“Hello, this is Ruth Cavin from St. Martin’s Press,” a voice said and I froze. She told me her number and asked me to call her. My mind went blank. She wouldn’t be calling if she didn’t have good news, right? I tried to call my husband but he didn’t pick up his phone. I turned to the sink and started washing the pile of dirty dishes there before telling myself to wake up and call her back. The dishes could wait.
I had won a competition—the St. Martin’s Press/Malice Domestic Best Traditional First Mystery award. The prize? Publication with St. Martin’s Press. I was ecstatic. I had not been able to interest an agent in my manuscript (they didn’t think there was a market for it!), so I entered the competition in October 2006 on a whim. I figured it couldn’t hurt, and it gave me a deadline for finishing my book POSED FOR MURDER.
A few months after I entered the contest, I unknowingly met my judge for the contest, Luci Hanson Zahray, at Crimebake. She is known in mystery circles as the “poison lady.” She certainly didn’t get the name because she has a poisonous personality. She’s actually incredibly sweet and generous, and she is a pharmacist and toxicologist who shares her knowledge in seminars at conferences (you will never look at a peach pit the same way again!). She gave me a few tips for a short story I was writing, “Exercise is Murder,” that was later published by Ellery Queen Mystery magazine in their June 2008 issue. I emailed her thanking her for the advice (see—having good manners does pay off).
A few months later, Luci emailed me to tell me she was reading my manuscript, POSED FOR MURDER, and liked it. Unfortunately, she had just read up to page 163 and the next page was missing! I was horrified, and emailed the rest of the manuscript off to her figuring I was doomed… Here were my thoughts, in rotation, for the next few weeks: I forgot a page. But she liked it. I looked like an idiot. But she liked it. How could I have forgotten a page? But she liked it…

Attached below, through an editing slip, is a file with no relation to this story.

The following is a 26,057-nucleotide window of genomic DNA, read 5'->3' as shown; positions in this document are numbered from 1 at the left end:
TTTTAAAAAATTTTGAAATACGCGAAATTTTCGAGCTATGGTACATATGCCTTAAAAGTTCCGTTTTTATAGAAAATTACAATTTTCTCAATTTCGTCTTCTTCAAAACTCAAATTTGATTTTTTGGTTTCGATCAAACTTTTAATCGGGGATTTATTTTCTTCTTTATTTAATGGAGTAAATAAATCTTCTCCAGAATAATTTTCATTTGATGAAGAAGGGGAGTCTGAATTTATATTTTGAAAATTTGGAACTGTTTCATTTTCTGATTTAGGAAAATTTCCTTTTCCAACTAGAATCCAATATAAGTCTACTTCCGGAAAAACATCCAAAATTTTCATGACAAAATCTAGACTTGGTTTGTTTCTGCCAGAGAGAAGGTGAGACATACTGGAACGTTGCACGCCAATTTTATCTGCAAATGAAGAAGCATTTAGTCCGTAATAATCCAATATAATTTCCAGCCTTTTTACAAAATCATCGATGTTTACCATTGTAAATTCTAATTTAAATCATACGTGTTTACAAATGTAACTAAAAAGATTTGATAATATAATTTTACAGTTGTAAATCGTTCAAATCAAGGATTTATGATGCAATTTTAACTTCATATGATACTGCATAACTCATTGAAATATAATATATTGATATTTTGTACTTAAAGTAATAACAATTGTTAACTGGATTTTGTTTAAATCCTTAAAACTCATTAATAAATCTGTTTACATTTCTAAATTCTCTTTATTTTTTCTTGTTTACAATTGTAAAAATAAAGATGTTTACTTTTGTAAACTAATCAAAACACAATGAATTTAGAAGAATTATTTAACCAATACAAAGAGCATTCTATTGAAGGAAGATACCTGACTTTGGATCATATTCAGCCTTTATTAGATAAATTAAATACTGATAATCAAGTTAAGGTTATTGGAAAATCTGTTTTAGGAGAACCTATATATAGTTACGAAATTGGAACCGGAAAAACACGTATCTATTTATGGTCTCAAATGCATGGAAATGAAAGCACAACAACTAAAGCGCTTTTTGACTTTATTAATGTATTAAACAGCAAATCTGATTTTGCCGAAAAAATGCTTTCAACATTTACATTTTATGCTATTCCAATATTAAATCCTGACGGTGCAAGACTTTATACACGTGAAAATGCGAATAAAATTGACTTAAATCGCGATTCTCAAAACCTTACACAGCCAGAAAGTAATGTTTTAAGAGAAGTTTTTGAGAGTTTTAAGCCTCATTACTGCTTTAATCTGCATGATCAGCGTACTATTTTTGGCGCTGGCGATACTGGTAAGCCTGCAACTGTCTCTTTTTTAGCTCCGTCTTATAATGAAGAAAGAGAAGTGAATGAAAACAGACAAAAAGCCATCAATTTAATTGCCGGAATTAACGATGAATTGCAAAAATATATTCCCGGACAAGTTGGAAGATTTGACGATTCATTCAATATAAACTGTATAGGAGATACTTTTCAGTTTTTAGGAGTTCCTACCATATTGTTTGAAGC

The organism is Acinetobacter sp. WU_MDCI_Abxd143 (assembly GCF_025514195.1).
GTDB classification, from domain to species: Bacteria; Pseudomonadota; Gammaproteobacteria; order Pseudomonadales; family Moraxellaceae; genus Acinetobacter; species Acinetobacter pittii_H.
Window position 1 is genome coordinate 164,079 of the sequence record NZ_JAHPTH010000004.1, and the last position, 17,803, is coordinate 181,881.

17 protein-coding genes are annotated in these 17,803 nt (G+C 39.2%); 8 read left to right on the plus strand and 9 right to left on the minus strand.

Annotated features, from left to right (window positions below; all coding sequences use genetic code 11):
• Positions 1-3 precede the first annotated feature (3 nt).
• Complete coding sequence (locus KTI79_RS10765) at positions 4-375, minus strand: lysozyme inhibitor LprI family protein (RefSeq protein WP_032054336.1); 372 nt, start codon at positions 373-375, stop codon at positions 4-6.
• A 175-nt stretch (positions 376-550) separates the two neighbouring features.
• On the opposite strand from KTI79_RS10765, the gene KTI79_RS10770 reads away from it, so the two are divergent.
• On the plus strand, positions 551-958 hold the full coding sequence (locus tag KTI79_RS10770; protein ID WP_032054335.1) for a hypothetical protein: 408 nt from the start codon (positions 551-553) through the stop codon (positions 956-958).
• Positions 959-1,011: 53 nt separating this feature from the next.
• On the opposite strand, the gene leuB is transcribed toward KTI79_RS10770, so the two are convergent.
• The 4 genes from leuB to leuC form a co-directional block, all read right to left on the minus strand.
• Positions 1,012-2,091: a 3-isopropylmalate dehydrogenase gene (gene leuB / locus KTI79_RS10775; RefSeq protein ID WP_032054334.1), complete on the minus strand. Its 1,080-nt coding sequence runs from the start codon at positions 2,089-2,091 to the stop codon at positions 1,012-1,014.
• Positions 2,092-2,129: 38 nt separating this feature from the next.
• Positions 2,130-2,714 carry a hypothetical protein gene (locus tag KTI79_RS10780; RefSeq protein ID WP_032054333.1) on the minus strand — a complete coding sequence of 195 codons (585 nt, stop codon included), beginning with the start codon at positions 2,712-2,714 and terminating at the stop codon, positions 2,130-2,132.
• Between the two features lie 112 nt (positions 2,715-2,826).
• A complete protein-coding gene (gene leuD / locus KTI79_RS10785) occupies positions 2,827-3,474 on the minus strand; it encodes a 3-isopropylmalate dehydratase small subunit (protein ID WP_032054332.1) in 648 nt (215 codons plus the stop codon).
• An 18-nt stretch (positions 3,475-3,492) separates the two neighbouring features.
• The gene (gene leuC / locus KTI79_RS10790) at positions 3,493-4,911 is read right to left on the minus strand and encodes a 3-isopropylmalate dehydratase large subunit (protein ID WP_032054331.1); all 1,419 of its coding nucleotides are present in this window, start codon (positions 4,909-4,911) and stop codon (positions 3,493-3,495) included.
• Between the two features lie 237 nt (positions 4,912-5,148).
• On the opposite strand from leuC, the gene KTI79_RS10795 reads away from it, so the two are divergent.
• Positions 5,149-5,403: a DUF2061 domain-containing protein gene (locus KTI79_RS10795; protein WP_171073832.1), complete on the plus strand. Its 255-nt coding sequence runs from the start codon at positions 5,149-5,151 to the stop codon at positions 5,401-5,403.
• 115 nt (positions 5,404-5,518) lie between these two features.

In the end, Luci picked my book to forward on to St. Martin’s Press, and miraculously the editor chose my book as the winner out of all the manuscripts entered. I felt like I had won the lottery, except that I’d done way more than purchase a scratch-off ticket. I’d written a whole book (which is no small feat) and St. Martin’s wanted to publish it.
At the Malice Domestic convention in Virginia where they announced my prize, as well as awards like the Agatha (named for Agatha Christie), I learned more about what a big deal the prize really was and the amazing generousity of the mystery community. I met previous winners like Julia Spencer-Fleming, Vincent O’Neil and Donna Andrews. They were all continuing their careers at St. Martin’s, and had won lots of prizes between them. They all welcomed me into “the club” and I was honored to join them. I hope to also have a long illustrious career at St. Martin’s.
These days I’m even tempted to buy one of those scratch-off lottery tickets. Why not? I sure feel lucky.
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